Hello Curious Friend. Welcome to my book about Hate. The number tells you where you are in the sequence. I look forward to your comments.
Why Study Hate? (Continued)
Such is the scale of humanity’s capacity for tragedy that I have the ability to show a second example that is far more tragic, hateful, and even more of an ominous portent of our shared future. For less than a month ago in Pakistan, a band of religious extremists decided that their god wanted to see 130 young, innocent children slaughtered, even while under the sheltering gaze of their elementary teachers.
These extremists apparently believed their god wanted those children dead because they were learning subjects like reading, math, and biology. In their twisted minds, they felt their all-powerful deity did not want these innocent kids to discover common concepts like as democracy, liberty, free will, and gender equality. Instead, this “heavenly being” offered his suicidal followers a bribe: an after-life paradise in return for creating Hell on Earth.
Like the senseless killings in New York City, the original cause of this tragedy can most likely be traced back to some preceding event, each of which has some kernel of similarity to what unfolded in Pakistan. Before this cowardly attack on innocent and unsuspecting school children, there may have been a drone strike in the Taliban’s village. Perhaps the drone hit a school there, we may never know. It may be that the suicide killers were told this as part of their motivational training. This we will also never know.
But the fact that each and every atrocity can have another event singled out as the “cause” of that atrocity seems to be a common denominator for all hateful acts. This seems to hold true no matter what the atrocity is, who committed it, or when.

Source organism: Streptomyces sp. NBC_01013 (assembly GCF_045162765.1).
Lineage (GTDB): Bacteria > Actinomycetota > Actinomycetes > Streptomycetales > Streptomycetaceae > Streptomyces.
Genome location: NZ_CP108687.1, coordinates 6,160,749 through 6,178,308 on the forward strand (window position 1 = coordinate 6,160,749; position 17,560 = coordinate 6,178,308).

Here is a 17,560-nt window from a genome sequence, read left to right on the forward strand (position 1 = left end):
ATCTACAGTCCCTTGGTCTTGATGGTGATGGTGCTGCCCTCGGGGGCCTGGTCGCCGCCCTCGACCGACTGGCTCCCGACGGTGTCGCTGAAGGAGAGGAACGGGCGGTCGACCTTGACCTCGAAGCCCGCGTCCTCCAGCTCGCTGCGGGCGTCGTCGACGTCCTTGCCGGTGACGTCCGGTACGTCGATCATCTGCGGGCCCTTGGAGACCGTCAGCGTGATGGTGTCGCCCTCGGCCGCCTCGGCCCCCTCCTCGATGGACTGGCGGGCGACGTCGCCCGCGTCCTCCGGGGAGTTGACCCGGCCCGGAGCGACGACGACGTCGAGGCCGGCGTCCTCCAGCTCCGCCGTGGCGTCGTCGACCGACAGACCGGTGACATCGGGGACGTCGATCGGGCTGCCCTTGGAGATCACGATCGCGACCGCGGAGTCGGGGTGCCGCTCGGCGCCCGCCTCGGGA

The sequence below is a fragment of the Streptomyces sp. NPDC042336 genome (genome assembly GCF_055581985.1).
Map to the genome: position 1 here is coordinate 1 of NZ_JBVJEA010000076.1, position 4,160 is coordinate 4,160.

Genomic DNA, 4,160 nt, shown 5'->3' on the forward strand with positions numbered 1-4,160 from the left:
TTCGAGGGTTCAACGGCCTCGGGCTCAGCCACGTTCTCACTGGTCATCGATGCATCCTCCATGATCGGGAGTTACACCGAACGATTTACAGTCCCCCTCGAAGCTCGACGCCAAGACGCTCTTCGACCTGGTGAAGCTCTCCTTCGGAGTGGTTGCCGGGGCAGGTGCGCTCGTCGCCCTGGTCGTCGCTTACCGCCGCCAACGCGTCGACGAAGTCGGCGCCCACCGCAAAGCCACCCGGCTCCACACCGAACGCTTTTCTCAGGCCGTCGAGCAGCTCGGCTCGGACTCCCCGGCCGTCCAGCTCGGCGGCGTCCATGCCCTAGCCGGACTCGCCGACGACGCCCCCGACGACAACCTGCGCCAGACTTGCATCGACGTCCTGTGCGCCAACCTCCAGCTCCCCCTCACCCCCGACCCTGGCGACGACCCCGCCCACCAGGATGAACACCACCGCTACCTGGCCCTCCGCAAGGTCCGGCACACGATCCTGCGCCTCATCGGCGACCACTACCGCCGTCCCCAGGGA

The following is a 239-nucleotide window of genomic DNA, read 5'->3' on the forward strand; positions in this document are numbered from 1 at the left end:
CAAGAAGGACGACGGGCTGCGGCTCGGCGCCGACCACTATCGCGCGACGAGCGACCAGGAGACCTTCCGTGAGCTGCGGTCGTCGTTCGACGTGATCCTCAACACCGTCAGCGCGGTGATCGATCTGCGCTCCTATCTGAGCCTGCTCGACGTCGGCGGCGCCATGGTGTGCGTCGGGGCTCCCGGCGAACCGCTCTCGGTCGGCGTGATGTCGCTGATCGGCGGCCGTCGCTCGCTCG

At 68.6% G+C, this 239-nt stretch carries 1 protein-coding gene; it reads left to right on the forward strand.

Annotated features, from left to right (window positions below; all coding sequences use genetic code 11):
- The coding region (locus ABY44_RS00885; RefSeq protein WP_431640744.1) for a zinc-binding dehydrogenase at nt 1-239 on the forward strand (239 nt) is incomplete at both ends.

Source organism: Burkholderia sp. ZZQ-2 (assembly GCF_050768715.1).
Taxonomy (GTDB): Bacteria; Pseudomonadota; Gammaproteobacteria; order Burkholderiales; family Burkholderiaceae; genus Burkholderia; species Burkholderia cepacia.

Speaking of when, let’s leave these events of the most recent past behind and analyze a few that that have occurred over the past few years. One atrocity that comes to mind parallels the bloodshed in Pakistan, and that is the Sandy Hook Elementary School tragedy.
Here, a classroom of children was gunned down by a deranged teenager. Perhaps it’s unfair to include this exact example in our depiction of hate, if only because there is a chance that the killer (who shall remain nameless) was not indeed hateful, but was sick instead.
Mental illness is a real and serious disease, and the science of recognizing and treating it is still in its infancy. The Sandy Hook Elementary School killer may have only been acting out deranged thoughts beyond his control.
Yet, in order to be completely fair in our analysis of hate, can we let him and those close to him off the hook completely? Perhaps not. For he lived with his mother. Being young and troubled, he could not legally own guns.
To be continued …